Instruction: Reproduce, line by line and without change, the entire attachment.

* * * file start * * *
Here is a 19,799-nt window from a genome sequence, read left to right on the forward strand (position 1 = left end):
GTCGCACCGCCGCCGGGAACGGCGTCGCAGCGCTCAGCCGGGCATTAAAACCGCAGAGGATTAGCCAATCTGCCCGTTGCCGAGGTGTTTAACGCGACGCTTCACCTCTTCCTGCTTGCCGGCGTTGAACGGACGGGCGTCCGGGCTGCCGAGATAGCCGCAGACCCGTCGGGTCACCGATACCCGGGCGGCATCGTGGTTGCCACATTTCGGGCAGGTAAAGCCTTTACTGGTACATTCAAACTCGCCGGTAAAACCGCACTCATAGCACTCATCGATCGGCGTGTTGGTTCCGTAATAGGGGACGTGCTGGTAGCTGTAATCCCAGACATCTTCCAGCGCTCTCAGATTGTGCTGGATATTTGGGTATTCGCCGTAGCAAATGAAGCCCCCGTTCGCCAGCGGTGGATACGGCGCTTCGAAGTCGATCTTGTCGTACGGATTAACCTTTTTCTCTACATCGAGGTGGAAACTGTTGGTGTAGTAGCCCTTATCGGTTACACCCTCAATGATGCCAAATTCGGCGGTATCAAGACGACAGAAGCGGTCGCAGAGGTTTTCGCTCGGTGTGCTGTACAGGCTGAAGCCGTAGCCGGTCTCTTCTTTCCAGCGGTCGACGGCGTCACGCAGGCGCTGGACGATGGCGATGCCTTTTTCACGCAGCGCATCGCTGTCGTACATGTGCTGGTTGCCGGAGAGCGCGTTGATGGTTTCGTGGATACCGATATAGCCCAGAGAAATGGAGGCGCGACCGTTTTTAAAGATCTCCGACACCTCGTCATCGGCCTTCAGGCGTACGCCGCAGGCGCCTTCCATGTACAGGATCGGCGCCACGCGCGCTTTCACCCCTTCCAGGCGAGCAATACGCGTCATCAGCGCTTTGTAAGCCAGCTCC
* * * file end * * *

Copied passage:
Here is a 19,799-nt window from a genome sequence, read left to right on the forward strand (position 1 = left end):
GTCGCACCGCCGCCGGGAACGGCGTCGCAGCGCTCAGCCGGGCATTAAAACCGCAGAGGATTAGCCAATCTGCCCGTTGCCGAGGTGTTTAACGCGACGCTTCACCTCTTCCTGCTTGCCGGCGTTGAACGGACGGGCGTCCGGGCTGCCGAGATAGCCGCAGACCCGTCGGGTCACCGATACCCGGGCGGCATCGTGGTTGCCACATTTCGGGCAGGTAAAGCCTTTACTGGTACATTCAAACTCGCCGGTAAAACCGCACTCATAGCACTCATCGATCGGCGTGTTGGTTCCGTAATAGGGGACGTGCTGGTAGCTGTAATCCCAGACATCTTCCAGCGCTCTCAGATTGTGCTGGATATTTGGGTATTCGCCGTAGCAAATGAAGCCCCCGTTCGCCAGCGGTGGATACGGCGCTTCGAAGTCGATCTTGTCGTACGGATTAACCTTTTTCTCTACATCGAGGTGGAAACTGTTGGTGTAGTAGCCCTTATCGGTTACACCCTCAATGATGCCAAATTCGGCGGTATCAAGACGACAGAAGCGGTCGCAGAGGTTTTCGCTCGGTGTGCTGTACAGGCTGAAGCCGTAGCCGGTCTCTTCTTTCCAGCGGTCGACGGCGTCACGCAGGCGCTGGACGATGGCGATGCCTTTTTCACGCAGCGCATCGCTGTCGTACATGTGCTGGTTGCCGGAGAGCGCGTTGATGGTTTCGTGGATACCGATATAGCCCAGAGAAATGGAGGCGCGACCGTTTTTAAAGATCTCCGACACCTCGTCATCGGCCTTCAGGCGTACGCCGCAGGCGCCTTCCATGTACAGGATCGGCGCCACGCGCGCTTTCACCCCTTCCAGGCGAGCAATACGCGTCATCAGCGCTTTGTAAGCCAGCTCC